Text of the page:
By Adam Crowe, March 18, 2013, Originally Posted By Emergencymgmt.com
Earlier today, Security Week posted an article about how the Mumbai Police are setting up India's first "social media lab" to monitor public activities and information exchange on systems like Facebook, Twitter, and the like. This police agency identified 20 police officers to support the effort and will work as a special operations branch. This information is interesting for a couple of reasons. First, it continues to reinforce that emergency management and emergency services agencies continue to see the importance and relevance of information distributed via social media systems. Additionally, it begs the question -- are social media tactical teams (like this one) the wave of the future in public safety?
Clearly social media monitoring is a need and has been accepted by many agencies and professionals and is an excellent source of incident information and awareness. Unfortunately, most agencies (no matter what function they serve) do not have the personnel or financial resources to dedicate to a team such as was implemented by the Mumbai police. However, give the importance of monitoring, it cannot be ignored. Instead, there are a few options that can be implemented, which are as follows:
1) Regional Social Media Response Teams -- Much like many specialized resources purchased and utilized by grants (ex: Bomb/EOD Teams). A group of police or mixed discipline operators could work together to monitor social media or broader geographic ranges and share information to specific units or geopolitical groups as needed or desired. This model is also already leveraged in some Fusion Centers.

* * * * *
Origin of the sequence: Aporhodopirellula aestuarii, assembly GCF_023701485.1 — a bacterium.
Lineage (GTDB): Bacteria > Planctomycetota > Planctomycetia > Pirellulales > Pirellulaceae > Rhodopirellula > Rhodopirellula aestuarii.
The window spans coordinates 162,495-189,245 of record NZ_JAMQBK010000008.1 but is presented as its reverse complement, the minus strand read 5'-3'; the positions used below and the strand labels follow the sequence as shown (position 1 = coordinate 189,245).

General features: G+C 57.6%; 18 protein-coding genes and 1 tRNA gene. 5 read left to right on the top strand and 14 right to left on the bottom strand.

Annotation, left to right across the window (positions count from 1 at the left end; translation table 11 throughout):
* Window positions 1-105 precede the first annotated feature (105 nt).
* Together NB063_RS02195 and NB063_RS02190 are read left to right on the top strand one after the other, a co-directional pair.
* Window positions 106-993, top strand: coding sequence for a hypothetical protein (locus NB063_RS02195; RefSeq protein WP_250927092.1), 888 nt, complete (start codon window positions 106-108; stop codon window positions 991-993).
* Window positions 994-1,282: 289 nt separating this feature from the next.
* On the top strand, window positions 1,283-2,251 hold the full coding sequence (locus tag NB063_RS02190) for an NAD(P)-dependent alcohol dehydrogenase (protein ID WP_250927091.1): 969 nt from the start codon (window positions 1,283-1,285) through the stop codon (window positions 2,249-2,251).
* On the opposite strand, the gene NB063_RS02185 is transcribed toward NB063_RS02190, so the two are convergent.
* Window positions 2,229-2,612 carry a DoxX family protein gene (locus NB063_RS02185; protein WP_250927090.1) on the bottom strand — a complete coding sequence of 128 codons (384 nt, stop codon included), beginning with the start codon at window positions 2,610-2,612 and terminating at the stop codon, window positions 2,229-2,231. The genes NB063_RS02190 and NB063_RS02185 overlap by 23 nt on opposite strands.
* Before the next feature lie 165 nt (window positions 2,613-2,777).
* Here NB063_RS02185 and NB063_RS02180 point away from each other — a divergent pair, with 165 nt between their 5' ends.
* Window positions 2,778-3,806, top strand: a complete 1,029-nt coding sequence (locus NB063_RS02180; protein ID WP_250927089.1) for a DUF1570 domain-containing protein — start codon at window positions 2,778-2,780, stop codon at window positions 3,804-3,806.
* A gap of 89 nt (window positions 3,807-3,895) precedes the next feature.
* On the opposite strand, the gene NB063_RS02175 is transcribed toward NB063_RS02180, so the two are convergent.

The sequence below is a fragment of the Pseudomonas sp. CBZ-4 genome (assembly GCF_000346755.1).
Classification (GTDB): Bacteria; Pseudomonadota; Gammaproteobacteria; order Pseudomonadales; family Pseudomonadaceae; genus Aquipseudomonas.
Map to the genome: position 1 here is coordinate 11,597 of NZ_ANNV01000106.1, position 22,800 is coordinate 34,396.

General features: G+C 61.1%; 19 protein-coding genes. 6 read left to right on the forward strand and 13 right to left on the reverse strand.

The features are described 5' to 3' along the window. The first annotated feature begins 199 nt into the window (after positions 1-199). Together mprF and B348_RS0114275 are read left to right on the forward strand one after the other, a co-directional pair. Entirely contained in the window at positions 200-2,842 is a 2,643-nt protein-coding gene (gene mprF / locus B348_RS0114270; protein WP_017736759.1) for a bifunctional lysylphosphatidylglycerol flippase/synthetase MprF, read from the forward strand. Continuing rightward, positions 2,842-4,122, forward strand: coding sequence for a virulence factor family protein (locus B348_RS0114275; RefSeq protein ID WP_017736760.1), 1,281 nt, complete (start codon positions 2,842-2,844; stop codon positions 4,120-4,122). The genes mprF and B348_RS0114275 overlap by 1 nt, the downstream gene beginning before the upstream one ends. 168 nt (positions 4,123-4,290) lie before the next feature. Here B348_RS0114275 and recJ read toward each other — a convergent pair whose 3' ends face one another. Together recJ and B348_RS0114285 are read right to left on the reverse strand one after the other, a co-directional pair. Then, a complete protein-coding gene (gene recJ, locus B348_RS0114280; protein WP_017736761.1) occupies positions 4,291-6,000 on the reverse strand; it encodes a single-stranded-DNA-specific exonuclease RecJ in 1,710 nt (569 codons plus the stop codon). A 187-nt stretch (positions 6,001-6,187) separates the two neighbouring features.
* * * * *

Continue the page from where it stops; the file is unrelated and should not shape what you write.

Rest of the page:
2) Virtual Operations Support Teams (VOST) -- The VOST model leverages an activated team of individuals spread out over a vast geographic area (which are most often unrelated to the political entities) who search social media and monitor relevant information about the event or area. This takes pressure off local resources that may otherwise be engaged in a local response or activation.
3) Localized Volunteer Teams -- Much like VOST, a set of local volunteers (ex: CERT members) could be activated to monitor social media and provide it back to an organization or EOC to improve awareness.
While these models are not the only options, they are the most likely to accomplish the goal of increased social media awareness with limited resource commitment from organizations already financially challenged.
Adam Crowe is the author of "Disasters 2.0: The Application of Social Media in Modern Emergency Management" and the forthcoming "Leadership in the Open: A New Paradigm in Emergency Management